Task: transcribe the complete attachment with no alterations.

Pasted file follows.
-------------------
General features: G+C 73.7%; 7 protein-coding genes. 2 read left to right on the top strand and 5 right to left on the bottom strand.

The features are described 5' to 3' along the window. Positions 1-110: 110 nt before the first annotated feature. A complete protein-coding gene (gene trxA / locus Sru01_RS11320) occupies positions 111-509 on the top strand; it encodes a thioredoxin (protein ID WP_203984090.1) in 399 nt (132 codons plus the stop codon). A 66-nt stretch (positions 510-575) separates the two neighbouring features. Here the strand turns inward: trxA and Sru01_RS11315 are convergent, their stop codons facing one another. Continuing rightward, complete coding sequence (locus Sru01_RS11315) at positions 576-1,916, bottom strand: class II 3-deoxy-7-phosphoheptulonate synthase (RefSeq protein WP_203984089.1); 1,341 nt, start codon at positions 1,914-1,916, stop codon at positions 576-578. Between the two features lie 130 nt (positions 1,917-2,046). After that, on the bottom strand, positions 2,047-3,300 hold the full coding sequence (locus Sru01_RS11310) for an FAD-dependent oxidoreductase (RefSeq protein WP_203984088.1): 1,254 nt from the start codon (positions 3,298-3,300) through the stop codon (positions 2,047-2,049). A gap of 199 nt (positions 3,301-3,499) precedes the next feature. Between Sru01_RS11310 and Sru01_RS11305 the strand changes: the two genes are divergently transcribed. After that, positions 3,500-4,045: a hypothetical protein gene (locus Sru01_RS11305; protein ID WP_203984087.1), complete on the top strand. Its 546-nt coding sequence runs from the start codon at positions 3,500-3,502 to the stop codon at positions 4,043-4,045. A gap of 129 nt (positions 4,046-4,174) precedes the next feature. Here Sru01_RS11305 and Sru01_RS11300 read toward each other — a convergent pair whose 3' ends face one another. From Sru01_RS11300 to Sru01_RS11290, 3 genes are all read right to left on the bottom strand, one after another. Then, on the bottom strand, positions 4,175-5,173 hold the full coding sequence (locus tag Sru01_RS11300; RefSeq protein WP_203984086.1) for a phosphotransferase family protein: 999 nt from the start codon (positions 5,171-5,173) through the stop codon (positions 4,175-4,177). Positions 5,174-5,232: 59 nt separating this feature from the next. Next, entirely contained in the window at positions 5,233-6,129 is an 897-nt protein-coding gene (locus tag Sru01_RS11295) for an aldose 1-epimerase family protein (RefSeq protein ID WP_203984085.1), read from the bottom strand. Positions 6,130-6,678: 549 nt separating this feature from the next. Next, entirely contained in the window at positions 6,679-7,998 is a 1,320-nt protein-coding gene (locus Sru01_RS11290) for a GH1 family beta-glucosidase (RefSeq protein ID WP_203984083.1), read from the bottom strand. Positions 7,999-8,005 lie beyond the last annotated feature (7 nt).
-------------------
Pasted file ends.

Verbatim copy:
General features: G+C 73.7%; 7 protein-coding genes. 2 read left to right on the top strand and 5 right to left on the bottom strand.

The features are described 5' to 3' along the window. Positions 1-110: 110 nt before the first annotated feature. A complete protein-coding gene (gene trxA / locus Sru01_RS11320) occupies positions 111-509 on the top strand; it encodes a thioredoxin (protein ID WP_203984090.1) in 399 nt (132 codons plus the stop codon). A 66-nt stretch (positions 510-575) separates the two neighbouring features. Here the strand turns inward: trxA and Sru01_RS11315 are convergent, their stop codons facing one another. Continuing rightward, complete coding sequence (locus Sru01_RS11315) at positions 576-1,916, bottom strand: class II 3-deoxy-7-phosphoheptulonate synthase (RefSeq protein WP_203984089.1); 1,341 nt, start codon at positions 1,914-1,916, stop codon at positions 576-578. Between the two features lie 130 nt (positions 1,917-2,046). After that, on the bottom strand, positions 2,047-3,300 hold the full coding sequence (locus Sru01_RS11310) for an FAD-dependent oxidoreductase (RefSeq protein WP_203984088.1): 1,254 nt from the start codon (positions 3,298-3,300) through the stop codon (positions 2,047-2,049). A gap of 199 nt (positions 3,301-3,499) precedes the next feature. Between Sru01_RS11310 and Sru01_RS11305 the strand changes: the two genes are divergently transcribed. After that, positions 3,500-4,045: a hypothetical protein gene (locus Sru01_RS11305; protein ID WP_203984087.1), complete on the top strand. Its 546-nt coding sequence runs from the start codon at positions 3,500-3,502 to the stop codon at positions 4,043-4,045. A gap of 129 nt (positions 4,046-4,174) precedes the next feature. Here Sru01_RS11305 and Sru01_RS11300 read toward each other — a convergent pair whose 3' ends face one another. From Sru01_RS11300 to Sru01_RS11290, 3 genes are all read right to left on the bottom strand, one after another. Then, on the bottom strand, positions 4,175-5,173 hold the full coding sequence (locus tag Sru01_RS11300; RefSeq protein WP_203984086.1) for a phosphotransferase family protein: 999 nt from the start codon (positions 5,171-5,173) through the stop codon (positions 4,175-4,177). Positions 5,174-5,232: 59 nt separating this feature from the next. Next, entirely contained in the window at positions 5,233-6,129 is an 897-nt protein-coding gene (locus tag Sru01_RS11295) for an aldose 1-epimerase family protein (RefSeq protein ID WP_203984085.1), read from the bottom strand. Positions 6,130-6,678: 549 nt separating this feature from the next. Next, entirely contained in the window at positions 6,679-7,998 is a 1,320-nt protein-coding gene (locus Sru01_RS11290) for a GH1 family beta-glucosidase (RefSeq protein ID WP_203984083.1), read from the bottom strand. Positions 7,999-8,005 lie beyond the last annotated feature (7 nt).